JAL cut the number of its weekly flights to the U.S. to 55 in August from 69 last September, and is now increasing services linking Japan with other parts of Asia.

The effects of the terrorist attacks was part of the reason why JAL sped up merger talks with Japan Air System, the nation’s No. 3 carrier.

Then came the scandals

The upbeat trend in the United States in the first quarter of this year soured in subsequent months as insider trading and accounting scandals broke, involving executives at major corporations.

When WorldCom filed for bankruptcy on July 22, the Dow sunk to 7,784.58, a 25-percent drop from its January 2000 peak. The tech-heavy Nasdaq index dived to 1,282.65 the same day, about one-forth its peak in March 2000.

Analysts say the U.S. stock market is now in a major correction phase from the boom of the late 1990s. Although share prices have seen ups and downs since Sept. 11, the incident added weight to the negative sentiment in the market, they added.

The Dow, which dipped below 10,000 near the end of August 2001, accelerated its downtrend after Sept. 11, although it regained the 10,000 level by early December.

“(Before Sept. 11,) people were not sure whether the IT revolution-induced boom was a bubble or real,” said economics professor Motoshige Ito of the University of Tokyo. “The terrorism accelerated the share price decline, and exposed the weak side of the U.S. economy.”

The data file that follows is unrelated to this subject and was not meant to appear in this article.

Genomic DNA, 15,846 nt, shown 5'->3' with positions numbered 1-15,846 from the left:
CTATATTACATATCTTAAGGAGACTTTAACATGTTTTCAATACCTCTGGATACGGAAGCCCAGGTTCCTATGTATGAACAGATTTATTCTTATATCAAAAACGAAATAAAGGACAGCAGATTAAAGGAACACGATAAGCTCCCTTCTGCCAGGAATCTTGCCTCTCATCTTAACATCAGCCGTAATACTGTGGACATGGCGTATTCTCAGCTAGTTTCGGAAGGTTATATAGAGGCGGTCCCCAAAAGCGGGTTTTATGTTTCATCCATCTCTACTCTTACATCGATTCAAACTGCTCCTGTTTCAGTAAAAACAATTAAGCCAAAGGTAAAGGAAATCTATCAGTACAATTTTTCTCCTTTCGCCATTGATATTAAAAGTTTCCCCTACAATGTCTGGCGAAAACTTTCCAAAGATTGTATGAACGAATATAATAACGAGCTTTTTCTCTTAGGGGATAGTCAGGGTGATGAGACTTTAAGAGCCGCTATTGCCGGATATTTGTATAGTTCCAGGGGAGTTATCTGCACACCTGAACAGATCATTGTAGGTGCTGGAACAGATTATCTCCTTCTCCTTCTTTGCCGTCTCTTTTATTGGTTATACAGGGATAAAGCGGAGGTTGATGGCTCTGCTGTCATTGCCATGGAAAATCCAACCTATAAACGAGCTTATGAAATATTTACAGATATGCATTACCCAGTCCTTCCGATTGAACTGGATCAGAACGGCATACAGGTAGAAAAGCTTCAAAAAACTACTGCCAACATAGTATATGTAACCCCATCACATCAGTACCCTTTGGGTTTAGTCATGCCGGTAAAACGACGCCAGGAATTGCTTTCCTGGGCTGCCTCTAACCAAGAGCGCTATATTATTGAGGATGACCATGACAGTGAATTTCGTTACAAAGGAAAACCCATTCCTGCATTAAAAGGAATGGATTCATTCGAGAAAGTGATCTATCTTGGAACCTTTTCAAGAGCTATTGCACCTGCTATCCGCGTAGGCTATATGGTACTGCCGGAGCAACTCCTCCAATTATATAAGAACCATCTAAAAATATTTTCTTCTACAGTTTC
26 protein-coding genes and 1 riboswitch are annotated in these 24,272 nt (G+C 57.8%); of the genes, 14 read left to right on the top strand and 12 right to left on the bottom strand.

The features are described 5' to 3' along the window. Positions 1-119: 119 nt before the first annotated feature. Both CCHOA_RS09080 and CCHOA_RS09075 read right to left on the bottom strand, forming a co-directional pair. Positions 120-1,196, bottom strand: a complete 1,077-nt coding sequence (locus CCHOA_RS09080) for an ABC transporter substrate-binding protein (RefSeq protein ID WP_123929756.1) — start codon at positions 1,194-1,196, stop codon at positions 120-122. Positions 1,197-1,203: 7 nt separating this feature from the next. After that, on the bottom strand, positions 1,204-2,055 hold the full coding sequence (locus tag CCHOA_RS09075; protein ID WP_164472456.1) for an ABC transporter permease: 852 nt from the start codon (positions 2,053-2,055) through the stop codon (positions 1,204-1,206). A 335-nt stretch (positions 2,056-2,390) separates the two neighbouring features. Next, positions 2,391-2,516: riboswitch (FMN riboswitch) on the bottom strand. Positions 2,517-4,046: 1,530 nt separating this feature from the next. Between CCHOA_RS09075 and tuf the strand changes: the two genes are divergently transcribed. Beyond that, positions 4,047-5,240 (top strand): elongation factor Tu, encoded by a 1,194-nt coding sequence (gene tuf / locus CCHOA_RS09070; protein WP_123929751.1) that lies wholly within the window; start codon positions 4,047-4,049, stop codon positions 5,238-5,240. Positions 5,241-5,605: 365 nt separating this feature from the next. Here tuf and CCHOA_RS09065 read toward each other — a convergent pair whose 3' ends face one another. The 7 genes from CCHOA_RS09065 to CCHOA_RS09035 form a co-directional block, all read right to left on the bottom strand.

U.S. still the main event

Despite the growing uncertainty over its future course, the U.S. continues to be the most important market for many Japanese businesses as domestic demand remains mired in a slump.

According to the Finance Ministry, Japan’s exports to the U.S. accounted for 30.04 percent of total exports in value terms in 2001. About one-third of Sony’s group sales, for example, in 2001 came from its U.S. operations.

Toyota President Fujio Cho said the U.S. auto market is still strong and has future potential due to the nation’s expanding population.

“The U.S. quickly takes measures (to rectify economic and corporate problems), so I think the damage will be smaller than we anticipate,” Cho said. “The Japanese and U.S. economies will continue to rely on each other as long as Japan can provide quality products to meet American consumer needs.”

Others are not so sure about the course of the U.S. economy, which grew 1.1 percent during the April-June period — far short of economists’ forecasts of more than 2 percent.

Since the IT bubble that kept stock prices high burst in 2000, the housing boom backed by low mortgage rates has supported the U.S. economy, analysts said.

But Akio Makabe, a senior economist at Mizuho Research Institute, said that boom cannot be sustained. U.S. consumers who borrowed heavily to buy houses and cars have to repay their debts.

Some corporate executives are also voicing growing worries about the U.S. economy.

“As more capital investment is made in Asian (manufacturing bases) such as China, it will be difficult to increase employment in the U.S.,” said Fujio Mitarai, president of Canon Inc. “So a sustainable and dramatic (U.S.) recovery is unlikely to occur.”

As uncertainty lingers over the U.S. economy, Japan, which has been pegging its recovery to an export boom, faces the urgent task of solving its domestic problems and revitalizing itself from within.

But Koichi Haji, a chief economist at NLI Research Institute, said the way to revive the nation’s economy is to stimulate domestic demand as well as to shift the focus of business to Europe and other parts of Asia.

“I think the attacks pushed us to take a second look at globalization with only the U.S. at the center,” he said. “The U.S. remains a very important market, but more business activities should shift to Europe and China.”